China: People’s right to peaceful protest should be respected, says Human Rights Watch

The fundamental rights of people across China to peacefully protest the government’s strict “zero covid” restrictions should be respected by the Chinese Government, said the Human Rights Watch.
The New York-based rights organisation demanded that the government release all demonstrators who had been unlawfully detained and stop censoring information about protests online.

Thousands of individuals began openly protesting the government’s stringent Covid-19 regulations and the Chinese Communist Party’s totalitarian control over the weekend in Shanghai, China’s largest metropolis and financial hub. Students from colleges all over the nation gathered to protest on their campuses that evening, and in Wuhan, the birthplace of Covid-19, Chengdu, Beijing, and other major cities, large crowds of people took to the streets.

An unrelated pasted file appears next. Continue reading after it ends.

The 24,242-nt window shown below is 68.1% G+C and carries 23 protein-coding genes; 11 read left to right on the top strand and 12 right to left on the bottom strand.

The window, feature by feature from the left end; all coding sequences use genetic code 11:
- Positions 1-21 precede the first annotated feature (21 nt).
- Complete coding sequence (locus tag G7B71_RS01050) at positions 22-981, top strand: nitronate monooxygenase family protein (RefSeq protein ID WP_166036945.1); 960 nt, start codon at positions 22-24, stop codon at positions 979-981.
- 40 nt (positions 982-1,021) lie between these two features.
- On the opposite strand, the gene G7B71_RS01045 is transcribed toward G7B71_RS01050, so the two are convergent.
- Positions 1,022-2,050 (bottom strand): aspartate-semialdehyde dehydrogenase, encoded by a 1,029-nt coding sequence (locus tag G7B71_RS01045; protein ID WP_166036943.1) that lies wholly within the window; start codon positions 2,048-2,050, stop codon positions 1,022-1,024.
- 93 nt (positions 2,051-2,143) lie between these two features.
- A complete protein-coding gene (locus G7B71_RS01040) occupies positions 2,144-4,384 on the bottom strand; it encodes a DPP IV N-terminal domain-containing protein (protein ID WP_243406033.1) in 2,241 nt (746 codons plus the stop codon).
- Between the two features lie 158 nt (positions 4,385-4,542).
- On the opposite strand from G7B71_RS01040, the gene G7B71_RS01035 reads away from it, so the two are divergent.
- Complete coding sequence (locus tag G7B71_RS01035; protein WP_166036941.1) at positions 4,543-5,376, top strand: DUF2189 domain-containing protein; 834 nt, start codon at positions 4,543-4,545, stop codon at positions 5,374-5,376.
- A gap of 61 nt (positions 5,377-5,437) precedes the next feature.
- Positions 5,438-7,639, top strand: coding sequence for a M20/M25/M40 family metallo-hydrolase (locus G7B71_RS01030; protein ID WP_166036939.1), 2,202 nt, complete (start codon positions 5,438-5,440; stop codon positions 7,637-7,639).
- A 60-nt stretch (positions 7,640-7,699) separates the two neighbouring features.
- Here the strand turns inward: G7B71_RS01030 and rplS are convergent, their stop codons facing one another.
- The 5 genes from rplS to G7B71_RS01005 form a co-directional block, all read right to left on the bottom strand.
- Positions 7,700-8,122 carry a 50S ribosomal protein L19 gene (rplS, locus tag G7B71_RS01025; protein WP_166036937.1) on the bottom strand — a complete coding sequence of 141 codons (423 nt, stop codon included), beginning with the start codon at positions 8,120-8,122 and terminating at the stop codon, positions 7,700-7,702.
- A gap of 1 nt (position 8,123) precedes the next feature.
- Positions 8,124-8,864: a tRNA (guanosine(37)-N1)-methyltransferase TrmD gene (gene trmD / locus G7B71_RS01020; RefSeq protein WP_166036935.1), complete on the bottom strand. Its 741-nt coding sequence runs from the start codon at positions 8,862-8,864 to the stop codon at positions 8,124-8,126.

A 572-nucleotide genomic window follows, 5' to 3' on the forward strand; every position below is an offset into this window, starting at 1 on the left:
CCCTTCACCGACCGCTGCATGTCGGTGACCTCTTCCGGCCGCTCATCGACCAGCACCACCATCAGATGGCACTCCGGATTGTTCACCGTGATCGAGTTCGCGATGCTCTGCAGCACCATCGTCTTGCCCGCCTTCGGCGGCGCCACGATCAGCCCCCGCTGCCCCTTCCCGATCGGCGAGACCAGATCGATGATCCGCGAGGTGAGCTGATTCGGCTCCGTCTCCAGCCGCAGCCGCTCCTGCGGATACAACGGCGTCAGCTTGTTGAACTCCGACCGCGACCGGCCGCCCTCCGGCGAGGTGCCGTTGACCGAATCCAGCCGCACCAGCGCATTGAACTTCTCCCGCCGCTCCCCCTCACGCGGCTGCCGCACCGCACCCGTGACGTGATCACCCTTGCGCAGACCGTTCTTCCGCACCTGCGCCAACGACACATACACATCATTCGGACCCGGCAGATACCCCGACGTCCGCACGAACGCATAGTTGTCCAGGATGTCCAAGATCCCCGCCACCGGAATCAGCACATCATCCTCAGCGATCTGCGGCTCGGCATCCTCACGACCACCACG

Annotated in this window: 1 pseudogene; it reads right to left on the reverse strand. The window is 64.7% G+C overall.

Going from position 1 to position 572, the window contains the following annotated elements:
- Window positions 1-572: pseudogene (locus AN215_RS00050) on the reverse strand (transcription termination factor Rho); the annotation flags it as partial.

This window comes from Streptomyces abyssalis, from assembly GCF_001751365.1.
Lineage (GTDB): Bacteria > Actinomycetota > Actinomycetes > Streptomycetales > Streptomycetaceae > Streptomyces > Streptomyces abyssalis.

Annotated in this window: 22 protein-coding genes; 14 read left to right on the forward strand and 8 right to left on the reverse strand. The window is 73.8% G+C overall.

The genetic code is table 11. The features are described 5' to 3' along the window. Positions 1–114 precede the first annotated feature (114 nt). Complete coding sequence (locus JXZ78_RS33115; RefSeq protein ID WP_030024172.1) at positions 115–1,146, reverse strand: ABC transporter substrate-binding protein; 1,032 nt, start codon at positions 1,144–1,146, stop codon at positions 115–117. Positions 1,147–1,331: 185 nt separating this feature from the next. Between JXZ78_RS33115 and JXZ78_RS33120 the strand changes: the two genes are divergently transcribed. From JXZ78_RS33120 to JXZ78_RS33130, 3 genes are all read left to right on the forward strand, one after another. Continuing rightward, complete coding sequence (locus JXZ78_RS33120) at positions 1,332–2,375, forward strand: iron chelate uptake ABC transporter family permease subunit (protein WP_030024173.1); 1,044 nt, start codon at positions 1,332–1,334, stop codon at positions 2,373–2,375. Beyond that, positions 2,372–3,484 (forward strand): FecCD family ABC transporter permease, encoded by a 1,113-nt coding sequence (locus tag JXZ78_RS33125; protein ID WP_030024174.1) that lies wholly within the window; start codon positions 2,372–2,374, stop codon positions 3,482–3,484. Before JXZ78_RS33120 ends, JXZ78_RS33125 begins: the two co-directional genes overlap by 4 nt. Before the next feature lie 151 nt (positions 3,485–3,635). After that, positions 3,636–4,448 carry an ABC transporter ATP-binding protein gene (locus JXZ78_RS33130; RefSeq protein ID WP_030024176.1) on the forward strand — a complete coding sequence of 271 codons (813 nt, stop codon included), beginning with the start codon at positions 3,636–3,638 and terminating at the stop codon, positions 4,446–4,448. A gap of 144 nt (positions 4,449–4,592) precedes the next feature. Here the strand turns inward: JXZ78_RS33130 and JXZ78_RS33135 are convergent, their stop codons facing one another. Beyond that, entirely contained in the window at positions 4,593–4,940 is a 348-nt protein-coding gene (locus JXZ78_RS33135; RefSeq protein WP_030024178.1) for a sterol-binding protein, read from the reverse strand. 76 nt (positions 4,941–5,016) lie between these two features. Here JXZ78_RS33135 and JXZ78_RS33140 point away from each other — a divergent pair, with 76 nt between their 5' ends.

“People across China are taking extraordinary risks to demand their human rights,” said Yaqiu Wang, senior China researcher at Human Rights Watch. “The Chinese authorities should not suppress the protests but instead allow everyone to peacefully express their views.”
The demonstration in Shanghai was in response to an apartment building fire that occurred on November 24 in Urumqi, the regional capital of northwest China’s Xinjiang province, and resulted in at least 10 fatalities. Human Rights Watch was unable to confirm widespread suspicions that Covid-related restrictions hindered emergency responders and that pandemic control barriers prevented residents from fleeing the fire.

“While small-scale protests over specific government abuses happen occasionally in China, it is extremely rare for people to publicly call for President Xi Jinping to step down or for the end of Communist Party rule. The authorities punish any perceived challenge to the Party’s hold on power with long prison sentences under highly abusive conditions,” the HRW said.

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